Even though J’s XC season is over, he’s had a lot of XC excitement this weekend. Saturday we were able to head out to Jamestown to cheer on the State runners (J’s high school came in 5th at the State level!!!) and yesterday the team had their recognition reception.
I always come out of J’s XC recognition reception a little overwhelmed emotionally. I’m not saying that I’m feeling a million different emotions, I’m just feeling a lot of big emotions. I think the biggest feeling I came out with was that of gratitude. I’m so grateful for the kids on J’s team. I’m so grateful for the coaches that mentor J. And I’m so grateful for the growth and progress he makes.
J got nominated by his peers for the “Most Improved Veteran Award”–which is really, really awesome. It’s really neat to see how far J has come since he first started running XC, how this year he seemed to really understand the difference between practice and races, and that he really seemed–for the first time ever–to have developed a little bit of competitive streak. When someone on the sidelines would yell to him “try to get with that group” or “try to pass that kid” J would step up his pace and move a little forward to the group. Sometimes he would pass that kid. That’s a lot of physical and emotional growth since he first started shadowing the team back in grade 7.
But the really nice thing beyond the award J got last night, is that there’s actually numbers to back that up! And I feel like that’s sort of a weird thing to emphasize, but being a parent of an autistic kid it can be really hard to have pure numbers to show progress. Looking at his numbers, he really has gotten better, it doesn’t just look or feel that way when you watch him run the races.
It’s really, REALLY hard to measure success for J. It always has been. We met for J’s IEP meeting earlier this month and the same questions we’ve debated since J was three is how do we measure success? What does that look like? What accommodations need to be made? When we do try to measure success developmentally or educationally it seems there’s always some kind of asterisks or consideration next to the result: accommodations, assistance from adults, whether J was evaluated on a “good day” (meaning his attention was mostly there) or a “bad day” (J’s anxiety and attention were through the roof, so we’ll try again later). I remember J’s preschool teacher after a cognitive evaluation many years ago telling me, “I really don’t feel like these results are an accurate representation of J’s abilities. I know he knows how to do x, y, or z task. I’ve seen him do these things in class. He just wasn’t cooperating with the evaluation.”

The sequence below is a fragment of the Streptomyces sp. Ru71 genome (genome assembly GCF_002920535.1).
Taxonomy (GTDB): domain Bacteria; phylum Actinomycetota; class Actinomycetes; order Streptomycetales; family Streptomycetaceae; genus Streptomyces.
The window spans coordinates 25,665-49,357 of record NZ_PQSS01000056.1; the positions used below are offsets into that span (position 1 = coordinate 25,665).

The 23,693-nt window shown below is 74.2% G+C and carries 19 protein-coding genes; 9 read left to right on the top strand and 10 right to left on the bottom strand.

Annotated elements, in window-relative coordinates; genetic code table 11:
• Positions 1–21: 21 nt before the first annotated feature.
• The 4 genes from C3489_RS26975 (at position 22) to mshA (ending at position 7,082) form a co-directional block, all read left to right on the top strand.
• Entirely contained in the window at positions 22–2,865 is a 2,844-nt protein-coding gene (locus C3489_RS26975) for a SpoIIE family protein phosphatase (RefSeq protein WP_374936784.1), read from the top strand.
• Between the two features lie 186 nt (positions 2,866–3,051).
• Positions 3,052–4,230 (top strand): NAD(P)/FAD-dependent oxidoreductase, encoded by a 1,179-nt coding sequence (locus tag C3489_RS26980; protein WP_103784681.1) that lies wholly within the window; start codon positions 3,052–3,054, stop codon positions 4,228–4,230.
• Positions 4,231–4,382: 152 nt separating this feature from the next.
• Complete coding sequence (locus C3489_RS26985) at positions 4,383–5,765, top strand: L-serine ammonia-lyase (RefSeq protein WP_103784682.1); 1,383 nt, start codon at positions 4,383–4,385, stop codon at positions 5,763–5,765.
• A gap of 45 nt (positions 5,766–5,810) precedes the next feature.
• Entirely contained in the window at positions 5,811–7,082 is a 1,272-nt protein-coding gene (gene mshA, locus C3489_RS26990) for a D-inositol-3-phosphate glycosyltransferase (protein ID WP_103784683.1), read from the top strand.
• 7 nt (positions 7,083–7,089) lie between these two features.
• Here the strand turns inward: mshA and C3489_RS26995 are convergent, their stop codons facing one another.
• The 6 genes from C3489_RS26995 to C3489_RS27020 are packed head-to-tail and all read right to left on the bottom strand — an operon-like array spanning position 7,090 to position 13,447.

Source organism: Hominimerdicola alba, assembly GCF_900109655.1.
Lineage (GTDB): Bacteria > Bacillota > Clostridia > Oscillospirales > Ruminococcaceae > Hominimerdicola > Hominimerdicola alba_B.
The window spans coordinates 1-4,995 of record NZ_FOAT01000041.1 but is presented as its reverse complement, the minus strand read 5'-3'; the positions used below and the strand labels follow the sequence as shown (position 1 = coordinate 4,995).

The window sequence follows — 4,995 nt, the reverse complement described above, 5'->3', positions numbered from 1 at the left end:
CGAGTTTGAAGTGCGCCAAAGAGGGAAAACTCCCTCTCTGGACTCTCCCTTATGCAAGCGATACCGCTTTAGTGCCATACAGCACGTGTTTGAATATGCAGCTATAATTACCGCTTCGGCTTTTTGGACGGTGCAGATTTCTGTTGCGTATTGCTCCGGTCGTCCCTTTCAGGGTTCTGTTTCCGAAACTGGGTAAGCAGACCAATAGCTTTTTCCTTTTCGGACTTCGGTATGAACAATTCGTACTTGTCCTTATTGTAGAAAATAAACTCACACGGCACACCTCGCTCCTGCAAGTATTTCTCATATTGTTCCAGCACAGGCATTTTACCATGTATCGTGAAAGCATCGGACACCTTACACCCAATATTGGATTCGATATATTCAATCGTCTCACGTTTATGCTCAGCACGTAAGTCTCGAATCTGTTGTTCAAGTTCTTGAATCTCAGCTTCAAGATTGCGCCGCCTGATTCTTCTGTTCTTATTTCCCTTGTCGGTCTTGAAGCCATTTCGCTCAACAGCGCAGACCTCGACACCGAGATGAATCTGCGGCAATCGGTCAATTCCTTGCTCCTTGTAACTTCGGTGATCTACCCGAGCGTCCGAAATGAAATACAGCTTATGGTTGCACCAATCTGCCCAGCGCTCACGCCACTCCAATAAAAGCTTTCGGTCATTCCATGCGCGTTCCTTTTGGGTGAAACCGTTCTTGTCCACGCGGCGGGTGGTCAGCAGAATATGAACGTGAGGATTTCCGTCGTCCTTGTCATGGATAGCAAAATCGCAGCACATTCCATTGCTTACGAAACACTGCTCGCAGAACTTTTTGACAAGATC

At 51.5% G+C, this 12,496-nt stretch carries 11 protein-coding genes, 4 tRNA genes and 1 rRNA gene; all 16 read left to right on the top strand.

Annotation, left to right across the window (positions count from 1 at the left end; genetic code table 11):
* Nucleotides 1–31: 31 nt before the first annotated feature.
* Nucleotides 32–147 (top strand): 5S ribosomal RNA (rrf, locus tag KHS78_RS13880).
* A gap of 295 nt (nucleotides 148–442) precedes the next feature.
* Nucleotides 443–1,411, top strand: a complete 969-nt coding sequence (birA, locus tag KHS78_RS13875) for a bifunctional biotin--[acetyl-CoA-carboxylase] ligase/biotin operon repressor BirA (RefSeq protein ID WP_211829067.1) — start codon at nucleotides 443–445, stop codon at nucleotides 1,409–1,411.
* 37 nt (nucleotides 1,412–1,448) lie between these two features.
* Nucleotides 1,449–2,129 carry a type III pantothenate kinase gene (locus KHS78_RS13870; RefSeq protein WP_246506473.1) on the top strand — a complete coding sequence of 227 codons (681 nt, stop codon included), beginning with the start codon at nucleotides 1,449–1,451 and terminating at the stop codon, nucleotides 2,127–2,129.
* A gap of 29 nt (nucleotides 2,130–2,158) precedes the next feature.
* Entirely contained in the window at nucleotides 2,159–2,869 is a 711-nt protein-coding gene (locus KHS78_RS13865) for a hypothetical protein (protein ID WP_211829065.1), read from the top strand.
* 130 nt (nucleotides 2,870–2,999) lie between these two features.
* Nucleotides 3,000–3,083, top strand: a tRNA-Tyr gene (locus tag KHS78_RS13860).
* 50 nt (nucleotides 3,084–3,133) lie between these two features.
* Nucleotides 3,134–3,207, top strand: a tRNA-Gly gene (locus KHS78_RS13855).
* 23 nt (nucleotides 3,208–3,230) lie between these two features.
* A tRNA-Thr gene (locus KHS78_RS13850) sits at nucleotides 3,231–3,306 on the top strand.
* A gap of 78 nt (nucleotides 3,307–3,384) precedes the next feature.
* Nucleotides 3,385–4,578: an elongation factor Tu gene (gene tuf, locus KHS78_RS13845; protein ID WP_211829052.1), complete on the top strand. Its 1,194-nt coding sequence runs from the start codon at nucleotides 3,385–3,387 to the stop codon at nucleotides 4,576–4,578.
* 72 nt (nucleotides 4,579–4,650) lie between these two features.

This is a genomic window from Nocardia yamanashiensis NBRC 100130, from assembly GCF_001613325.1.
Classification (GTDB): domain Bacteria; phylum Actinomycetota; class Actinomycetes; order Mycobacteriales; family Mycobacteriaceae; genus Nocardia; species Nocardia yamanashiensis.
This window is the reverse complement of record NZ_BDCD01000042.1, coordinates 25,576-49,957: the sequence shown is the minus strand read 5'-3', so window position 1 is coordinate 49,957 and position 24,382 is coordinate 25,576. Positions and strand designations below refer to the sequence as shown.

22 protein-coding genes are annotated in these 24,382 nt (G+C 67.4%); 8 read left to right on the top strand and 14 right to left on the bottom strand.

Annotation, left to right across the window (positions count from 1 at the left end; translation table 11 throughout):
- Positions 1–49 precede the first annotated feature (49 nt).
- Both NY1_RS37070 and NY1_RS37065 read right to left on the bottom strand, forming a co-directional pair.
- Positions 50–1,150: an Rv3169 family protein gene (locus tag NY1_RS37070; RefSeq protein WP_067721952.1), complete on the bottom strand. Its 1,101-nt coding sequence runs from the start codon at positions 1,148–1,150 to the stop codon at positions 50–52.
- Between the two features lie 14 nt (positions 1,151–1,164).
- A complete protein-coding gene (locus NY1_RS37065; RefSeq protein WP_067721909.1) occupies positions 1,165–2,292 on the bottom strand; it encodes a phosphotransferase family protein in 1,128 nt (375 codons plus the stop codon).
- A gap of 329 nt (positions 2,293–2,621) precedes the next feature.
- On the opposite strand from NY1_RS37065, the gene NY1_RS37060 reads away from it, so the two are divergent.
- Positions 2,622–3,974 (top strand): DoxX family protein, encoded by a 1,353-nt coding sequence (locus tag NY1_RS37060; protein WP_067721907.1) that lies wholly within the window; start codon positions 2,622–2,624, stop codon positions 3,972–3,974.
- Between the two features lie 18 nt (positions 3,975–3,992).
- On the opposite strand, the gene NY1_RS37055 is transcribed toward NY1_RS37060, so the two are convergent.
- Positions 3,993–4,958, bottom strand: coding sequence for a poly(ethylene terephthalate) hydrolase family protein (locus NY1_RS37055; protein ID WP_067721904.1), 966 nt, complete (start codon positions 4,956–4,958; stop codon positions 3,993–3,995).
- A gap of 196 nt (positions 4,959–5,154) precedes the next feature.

Which makes it so hard to figure out what J truly can and cannot do. It also makes it so hard to figure out what kind of progress he’s making. Some days I come away from a test and evaluation and say to myself, “I don’t believe that score. I’ve seen him do this at home without any problems” and sometimes I look at an evaluation and say to myself, “I really don’t believe he understands this or is capable of understanding this.” And to be honest, its a grueling mental emotional roller coaster. There’s a lot of days where I feel pressure to keep on the pressure–to make sure that J gets every accommodation in order to help him learn because deep down I know this child I have raised for 16 years is capable of learning it. Not necessarily at the same rate as his peers. But I know that the ability is there. And then there are times when I interact with J where I feel like after 16 years maybe I don’t know this kid at all, and maybe that potential isn’t there and that I’m pushing for nothing and seeing things that aren’t there. And because J’s potential for success is such a moving target and we still aren’t sure how to really measure and track it, it’s really hard to be 100% sure what success and progress really looks for him. It literally drives me crazy. I worry about it all the time.
This weekend I’ve realized the great power that XC has given not only J but for my understanding of J’s growth and potential. XC is the one area in his life where there are not asterisks next to a recorded number. There are miles and there are times and that is it. There are no accommodations. And even when people come up to me and tell me, “J looks so much better than last year. He’s come so far hasn’t he?” and even when I see him run and feel those exact same things, I have the numbers–those pure numbers that tell me that yes he is getting better. It’s not something in my head or something I feel. It’s really happening. I’m not going crazy.
Is J an “average” runner on the team? No. Is he a fast runner on the team? No. But he’s much faster than he was last year. And he’s much faster than the runner he was before that year. He is growing and getting better every practice and every season.
And I have the numbers–pure numbers–to prove it.